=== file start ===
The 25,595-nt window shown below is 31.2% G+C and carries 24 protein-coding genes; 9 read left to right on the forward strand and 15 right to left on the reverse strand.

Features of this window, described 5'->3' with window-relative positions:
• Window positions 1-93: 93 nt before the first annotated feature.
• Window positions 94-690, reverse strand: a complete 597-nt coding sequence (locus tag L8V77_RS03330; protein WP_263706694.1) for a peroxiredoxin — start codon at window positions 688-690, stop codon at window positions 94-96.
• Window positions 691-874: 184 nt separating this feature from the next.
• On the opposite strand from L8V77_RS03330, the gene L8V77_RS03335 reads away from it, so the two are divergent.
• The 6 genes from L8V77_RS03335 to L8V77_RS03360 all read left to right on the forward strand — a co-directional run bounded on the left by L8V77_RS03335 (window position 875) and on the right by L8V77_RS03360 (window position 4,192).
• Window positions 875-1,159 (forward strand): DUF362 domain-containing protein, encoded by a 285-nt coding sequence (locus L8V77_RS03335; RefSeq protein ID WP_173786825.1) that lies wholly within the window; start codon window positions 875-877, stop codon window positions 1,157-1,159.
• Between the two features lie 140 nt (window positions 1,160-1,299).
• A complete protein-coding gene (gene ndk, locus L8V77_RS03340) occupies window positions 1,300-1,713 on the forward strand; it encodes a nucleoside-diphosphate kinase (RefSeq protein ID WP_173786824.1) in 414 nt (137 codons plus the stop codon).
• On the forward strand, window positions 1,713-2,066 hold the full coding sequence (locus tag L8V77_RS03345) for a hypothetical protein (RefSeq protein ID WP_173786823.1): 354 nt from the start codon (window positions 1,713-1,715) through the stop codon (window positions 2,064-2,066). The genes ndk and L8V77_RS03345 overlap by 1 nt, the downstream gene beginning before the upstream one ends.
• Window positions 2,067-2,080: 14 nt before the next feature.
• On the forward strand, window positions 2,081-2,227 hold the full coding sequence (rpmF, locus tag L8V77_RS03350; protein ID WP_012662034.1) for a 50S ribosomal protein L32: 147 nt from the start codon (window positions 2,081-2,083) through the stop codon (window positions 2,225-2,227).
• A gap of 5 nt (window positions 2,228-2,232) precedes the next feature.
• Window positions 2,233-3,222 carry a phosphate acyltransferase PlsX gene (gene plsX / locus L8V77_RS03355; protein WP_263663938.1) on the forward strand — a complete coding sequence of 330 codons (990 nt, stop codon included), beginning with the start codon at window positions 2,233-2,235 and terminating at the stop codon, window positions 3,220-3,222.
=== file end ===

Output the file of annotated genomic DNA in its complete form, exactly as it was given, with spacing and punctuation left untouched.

The 25,595-nt window shown below is 31.2% G+C and carries 24 protein-coding genes; 9 read left to right on the forward strand and 15 right to left on the reverse strand.

Features of this window, described 5'->3' with window-relative positions:
• Window positions 1-93: 93 nt before the first annotated feature.
• Window positions 94-690, reverse strand: a complete 597-nt coding sequence (locus tag L8V77_RS03330; protein WP_263706694.1) for a peroxiredoxin — start codon at window positions 688-690, stop codon at window positions 94-96.
• Window positions 691-874: 184 nt separating this feature from the next.
• On the opposite strand from L8V77_RS03330, the gene L8V77_RS03335 reads away from it, so the two are divergent.
• The 6 genes from L8V77_RS03335 to L8V77_RS03360 all read left to right on the forward strand — a co-directional run bounded on the left by L8V77_RS03335 (window position 875) and on the right by L8V77_RS03360 (window position 4,192).
• Window positions 875-1,159 (forward strand): DUF362 domain-containing protein, encoded by a 285-nt coding sequence (locus L8V77_RS03335; RefSeq protein ID WP_173786825.1) that lies wholly within the window; start codon window positions 875-877, stop codon window positions 1,157-1,159.
• Between the two features lie 140 nt (window positions 1,160-1,299).
• A complete protein-coding gene (gene ndk, locus L8V77_RS03340) occupies window positions 1,300-1,713 on the forward strand; it encodes a nucleoside-diphosphate kinase (RefSeq protein ID WP_173786824.1) in 414 nt (137 codons plus the stop codon).
• On the forward strand, window positions 1,713-2,066 hold the full coding sequence (locus tag L8V77_RS03345) for a hypothetical protein (RefSeq protein ID WP_173786823.1): 354 nt from the start codon (window positions 1,713-1,715) through the stop codon (window positions 2,064-2,066). The genes ndk and L8V77_RS03345 overlap by 1 nt, the downstream gene beginning before the upstream one ends.
• Window positions 2,067-2,080: 14 nt before the next feature.
• On the forward strand, window positions 2,081-2,227 hold the full coding sequence (rpmF, locus tag L8V77_RS03350; protein ID WP_012662034.1) for a 50S ribosomal protein L32: 147 nt from the start codon (window positions 2,081-2,083) through the stop codon (window positions 2,225-2,227).
• A gap of 5 nt (window positions 2,228-2,232) precedes the next feature.
• Window positions 2,233-3,222 carry a phosphate acyltransferase PlsX gene (gene plsX / locus L8V77_RS03355; protein WP_263663938.1) on the forward strand — a complete coding sequence of 330 codons (990 nt, stop codon included), beginning with the start codon at window positions 2,233-2,235 and terminating at the stop codon, window positions 3,220-3,222.